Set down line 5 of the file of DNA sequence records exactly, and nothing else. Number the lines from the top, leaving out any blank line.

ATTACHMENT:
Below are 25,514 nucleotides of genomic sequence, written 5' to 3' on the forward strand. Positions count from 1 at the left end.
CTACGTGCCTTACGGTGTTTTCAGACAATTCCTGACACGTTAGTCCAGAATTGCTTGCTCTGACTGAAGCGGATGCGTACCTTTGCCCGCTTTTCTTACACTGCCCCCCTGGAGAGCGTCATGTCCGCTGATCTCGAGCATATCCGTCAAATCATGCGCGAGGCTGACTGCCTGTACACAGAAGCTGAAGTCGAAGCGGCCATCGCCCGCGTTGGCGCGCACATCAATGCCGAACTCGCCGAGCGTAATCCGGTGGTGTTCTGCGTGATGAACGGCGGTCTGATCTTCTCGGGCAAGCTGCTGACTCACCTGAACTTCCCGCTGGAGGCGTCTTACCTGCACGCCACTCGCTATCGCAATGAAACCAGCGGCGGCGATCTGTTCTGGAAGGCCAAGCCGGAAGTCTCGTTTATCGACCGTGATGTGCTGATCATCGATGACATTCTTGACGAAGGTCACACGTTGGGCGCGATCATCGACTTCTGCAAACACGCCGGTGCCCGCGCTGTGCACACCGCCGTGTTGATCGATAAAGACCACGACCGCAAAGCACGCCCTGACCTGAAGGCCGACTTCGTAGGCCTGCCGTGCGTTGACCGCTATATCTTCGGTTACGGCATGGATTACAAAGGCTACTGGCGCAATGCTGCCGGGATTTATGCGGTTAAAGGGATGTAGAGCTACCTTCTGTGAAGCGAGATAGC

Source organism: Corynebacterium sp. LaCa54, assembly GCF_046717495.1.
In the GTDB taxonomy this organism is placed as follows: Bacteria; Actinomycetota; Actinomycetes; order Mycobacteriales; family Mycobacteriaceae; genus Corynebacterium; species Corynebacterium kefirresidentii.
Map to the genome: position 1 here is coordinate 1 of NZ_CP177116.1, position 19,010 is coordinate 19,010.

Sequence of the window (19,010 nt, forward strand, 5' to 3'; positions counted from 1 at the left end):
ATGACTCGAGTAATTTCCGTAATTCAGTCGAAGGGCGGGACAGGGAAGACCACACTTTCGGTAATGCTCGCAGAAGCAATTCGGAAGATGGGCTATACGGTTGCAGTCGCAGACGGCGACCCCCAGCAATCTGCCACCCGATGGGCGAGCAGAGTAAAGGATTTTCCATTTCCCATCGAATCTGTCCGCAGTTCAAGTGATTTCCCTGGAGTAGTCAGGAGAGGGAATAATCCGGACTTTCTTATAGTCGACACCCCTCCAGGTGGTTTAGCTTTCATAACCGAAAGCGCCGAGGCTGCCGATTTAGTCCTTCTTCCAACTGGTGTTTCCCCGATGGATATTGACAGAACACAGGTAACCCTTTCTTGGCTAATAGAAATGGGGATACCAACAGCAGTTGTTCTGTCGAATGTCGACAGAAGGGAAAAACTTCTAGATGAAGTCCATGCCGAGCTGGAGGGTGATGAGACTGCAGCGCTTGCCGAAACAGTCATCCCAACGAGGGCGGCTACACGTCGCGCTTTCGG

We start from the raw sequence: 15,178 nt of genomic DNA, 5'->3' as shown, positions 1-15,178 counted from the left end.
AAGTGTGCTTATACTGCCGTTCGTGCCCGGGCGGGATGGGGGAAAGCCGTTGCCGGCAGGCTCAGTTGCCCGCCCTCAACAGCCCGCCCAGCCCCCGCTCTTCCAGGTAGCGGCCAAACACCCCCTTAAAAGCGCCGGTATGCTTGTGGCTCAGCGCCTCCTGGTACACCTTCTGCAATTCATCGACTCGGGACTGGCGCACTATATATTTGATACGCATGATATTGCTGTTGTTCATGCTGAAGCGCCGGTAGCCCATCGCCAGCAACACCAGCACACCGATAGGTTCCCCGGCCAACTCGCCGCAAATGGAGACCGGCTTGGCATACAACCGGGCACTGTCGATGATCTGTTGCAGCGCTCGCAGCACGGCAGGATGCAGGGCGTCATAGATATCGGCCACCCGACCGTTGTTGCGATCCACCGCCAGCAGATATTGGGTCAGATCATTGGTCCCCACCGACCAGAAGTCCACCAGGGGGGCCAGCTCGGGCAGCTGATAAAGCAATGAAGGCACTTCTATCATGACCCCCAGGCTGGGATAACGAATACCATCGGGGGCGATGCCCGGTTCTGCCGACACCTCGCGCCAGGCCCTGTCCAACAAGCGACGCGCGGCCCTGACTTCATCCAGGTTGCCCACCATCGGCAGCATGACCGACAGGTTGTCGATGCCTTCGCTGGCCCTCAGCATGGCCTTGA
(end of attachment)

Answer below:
Map to the genome: position 1 here is coordinate 1 of NZ_CP177116.1, position 19,010 is coordinate 19,010.